Chapter

CHAPTER 9 Fiscal Policy in Commodity- Exporting Countries: Stability and Growth

Author(s):
Amadou Sy, Rabah Arezki, and Thorvaldur Gylfason
Published Date:
January 2012
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Author(s)
Rabah Arezki

INTRODUCTION

In the late 1950s, Richard Musgrave made the case for a “three-function framework” which has influenced the way economists approach fiscal policy and its objectives to this day. This framework suggests that government activity should be separated into three branches, namely macroeconomic stabilization, resource allocation, and income redistribution. The stabilization branch is to assure the achievement of high employment and price stability, the allocation branch is to see that resources are used efficiently, and the distribution branch is to achieve an equitable distribution of income. (Musgrave, 1959). The present chapter is concerned specifically with the performance of commodity-exporting countries in terms of macroeconomic stability and long-run economic growth, based on an examination of a new dataset on nonresource GDP from a panel of up to 134 countries during the period 1970–2007.1, 2

This chapter links to the literature on the role of fiscal policy in shaping the economic performance of developing countries. There is ample evidence that fiscal policy in developing countries has achieved mixed results, in both the short run and the long run. In the short run, Kaminsky, Reinhart, and Végh (2004), among others, provide evidence that fiscal policy tends to be procyclical in developing countries, especially when compared to industrialized countries. Three important characteristics of commodity-exporting countries complicate the conduct of fiscal policy and are likely to make government spending more procyclical than in non-commodity-exporting countries. First, government revenues derived from the exploitation of natural resources are more volatile than other sources of government revenue. Second, the size of the revenues derived from natural resources is disproportionately large in commodity-exporting countries, notwithstanding the distinction between resource dependence and resource abundance. Third, those revenues are prone to rent-seeking behavior, as they more directly transit to government coffers.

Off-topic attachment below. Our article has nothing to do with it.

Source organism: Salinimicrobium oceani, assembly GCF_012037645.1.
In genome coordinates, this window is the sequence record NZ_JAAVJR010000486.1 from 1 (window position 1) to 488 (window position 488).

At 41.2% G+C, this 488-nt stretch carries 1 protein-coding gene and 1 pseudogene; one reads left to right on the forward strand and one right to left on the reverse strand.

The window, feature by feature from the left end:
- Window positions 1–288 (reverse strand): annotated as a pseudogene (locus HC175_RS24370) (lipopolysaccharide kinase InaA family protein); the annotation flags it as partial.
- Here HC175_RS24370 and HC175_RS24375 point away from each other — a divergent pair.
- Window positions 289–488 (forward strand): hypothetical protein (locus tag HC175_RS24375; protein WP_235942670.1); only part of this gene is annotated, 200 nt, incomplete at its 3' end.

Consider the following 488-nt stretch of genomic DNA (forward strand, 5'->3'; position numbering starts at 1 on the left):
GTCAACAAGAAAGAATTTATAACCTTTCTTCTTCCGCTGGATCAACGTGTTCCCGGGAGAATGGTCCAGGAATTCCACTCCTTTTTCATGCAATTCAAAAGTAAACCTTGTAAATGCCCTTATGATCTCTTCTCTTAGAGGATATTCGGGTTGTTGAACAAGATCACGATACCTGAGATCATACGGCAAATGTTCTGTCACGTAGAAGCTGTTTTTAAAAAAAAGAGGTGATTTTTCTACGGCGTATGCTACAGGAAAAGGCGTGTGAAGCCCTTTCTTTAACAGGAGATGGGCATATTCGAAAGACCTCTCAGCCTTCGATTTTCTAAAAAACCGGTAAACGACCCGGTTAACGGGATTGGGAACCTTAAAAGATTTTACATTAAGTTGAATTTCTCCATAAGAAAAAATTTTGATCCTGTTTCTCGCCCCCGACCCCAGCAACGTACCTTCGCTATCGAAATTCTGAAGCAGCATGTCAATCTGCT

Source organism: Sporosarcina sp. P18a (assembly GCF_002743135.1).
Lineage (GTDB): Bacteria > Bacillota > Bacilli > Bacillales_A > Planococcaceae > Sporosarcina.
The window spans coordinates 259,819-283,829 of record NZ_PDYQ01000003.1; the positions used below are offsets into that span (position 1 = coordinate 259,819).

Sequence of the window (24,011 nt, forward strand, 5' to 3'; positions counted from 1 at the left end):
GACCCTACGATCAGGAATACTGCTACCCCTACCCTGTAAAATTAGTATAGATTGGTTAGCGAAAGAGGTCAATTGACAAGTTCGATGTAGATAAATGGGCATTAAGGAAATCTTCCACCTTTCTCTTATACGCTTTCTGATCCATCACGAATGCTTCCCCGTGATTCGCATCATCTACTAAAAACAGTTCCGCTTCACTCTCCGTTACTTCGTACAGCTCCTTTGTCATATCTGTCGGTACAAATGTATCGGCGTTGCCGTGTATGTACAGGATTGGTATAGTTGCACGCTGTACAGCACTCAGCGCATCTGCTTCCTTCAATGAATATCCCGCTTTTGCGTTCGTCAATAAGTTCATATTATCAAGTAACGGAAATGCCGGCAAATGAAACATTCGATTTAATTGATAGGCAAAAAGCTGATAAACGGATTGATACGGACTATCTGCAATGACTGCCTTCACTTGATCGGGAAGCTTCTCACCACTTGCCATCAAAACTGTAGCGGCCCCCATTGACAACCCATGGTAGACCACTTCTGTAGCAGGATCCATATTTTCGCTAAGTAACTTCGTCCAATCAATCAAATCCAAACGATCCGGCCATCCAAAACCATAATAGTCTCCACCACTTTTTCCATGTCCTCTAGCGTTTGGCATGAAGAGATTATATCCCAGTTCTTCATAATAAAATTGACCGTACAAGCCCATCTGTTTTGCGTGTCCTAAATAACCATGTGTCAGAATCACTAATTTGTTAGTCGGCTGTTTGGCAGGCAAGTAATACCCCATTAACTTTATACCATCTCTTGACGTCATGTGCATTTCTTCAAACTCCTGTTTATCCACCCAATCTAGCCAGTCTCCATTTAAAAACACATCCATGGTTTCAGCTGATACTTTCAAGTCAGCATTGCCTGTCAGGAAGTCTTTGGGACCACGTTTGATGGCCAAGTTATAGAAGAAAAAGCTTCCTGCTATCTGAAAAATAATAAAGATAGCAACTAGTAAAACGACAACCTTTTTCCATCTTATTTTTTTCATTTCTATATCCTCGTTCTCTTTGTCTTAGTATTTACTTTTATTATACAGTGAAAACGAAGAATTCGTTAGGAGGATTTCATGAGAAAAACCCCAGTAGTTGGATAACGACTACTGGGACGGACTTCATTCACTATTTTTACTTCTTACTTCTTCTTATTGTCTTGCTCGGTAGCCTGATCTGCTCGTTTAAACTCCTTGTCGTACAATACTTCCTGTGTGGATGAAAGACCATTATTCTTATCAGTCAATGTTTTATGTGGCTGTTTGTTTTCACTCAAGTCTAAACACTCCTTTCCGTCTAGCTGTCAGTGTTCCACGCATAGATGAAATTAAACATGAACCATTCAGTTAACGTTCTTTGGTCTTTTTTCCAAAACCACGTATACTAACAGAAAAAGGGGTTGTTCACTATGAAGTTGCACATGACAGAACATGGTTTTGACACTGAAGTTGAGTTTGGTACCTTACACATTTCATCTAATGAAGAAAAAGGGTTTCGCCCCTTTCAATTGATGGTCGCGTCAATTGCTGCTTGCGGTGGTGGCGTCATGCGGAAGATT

Cuddington (1989) provides some evidence supporting the claim that fiscal policy is more procyclical in commodity-exporting countries. In the long run, there is also mixed evidence that government spending has helped boost developing countries’ economic performance (Blejer and Khan, 1984; Khan, 1996). In commodity-exporting countries, Gelb and associates (1988) provide evidence that governments in those countries often embark on large investment projects following commodity price booms. They argue that those investment projects have been plagued by inefficiencies and also contributed to resource misallocation. Disproportionally large investment projects also get depreciated quickly or even become obsolete when governments become unable to cover the associated high maintenance costs due to lack of financing. Robinson and Torvik (2005) provide a political economy model in which “white elephants” may be preferred to socially efficient projects when the political benefits are large compared to the surplus generated by the efficient projects. This evidence could suggest that poor long-run economic performance in commodity-exporting countries may stem from inefficiencies in government investments rather than from underinvestment.

Further, this chapter relates to the literature on the so-called resource curse, focusing specifically on the consequences that resource endowment has on the economic performance of commodity-exporting countries. This literature has emphasized several channels through which resource windfalls may affect economic performance, including the so-called Dutch disease and a deterioration of institutions, to name a few (Frankel, 2011a). Overall, there is some evidence, albeit controversial, that commodity-exporting countries’ growth performance compares less favorably with the growth performance of non-commodity-exporting countries. Among others, Alexeev and Conrad (2009) provide evidence supporting a more skeptical view of the resource curse. Using traditional cross-sectional growth regressions, they find for instance that the empirical association between resource dependence and economic performance is not robust when using samples with different starting years. In a recent attempt to reconcile this conflicting evidence regarding the existence of a resource curse, Collier and Goderis (2007) use panel cointegration techniques, allowing them to disentangle the short- and long-run effects of resource windfalls on overall GDP growth. They find that commodity price shocks have a positive effect in the short run but a negative effect in the long run.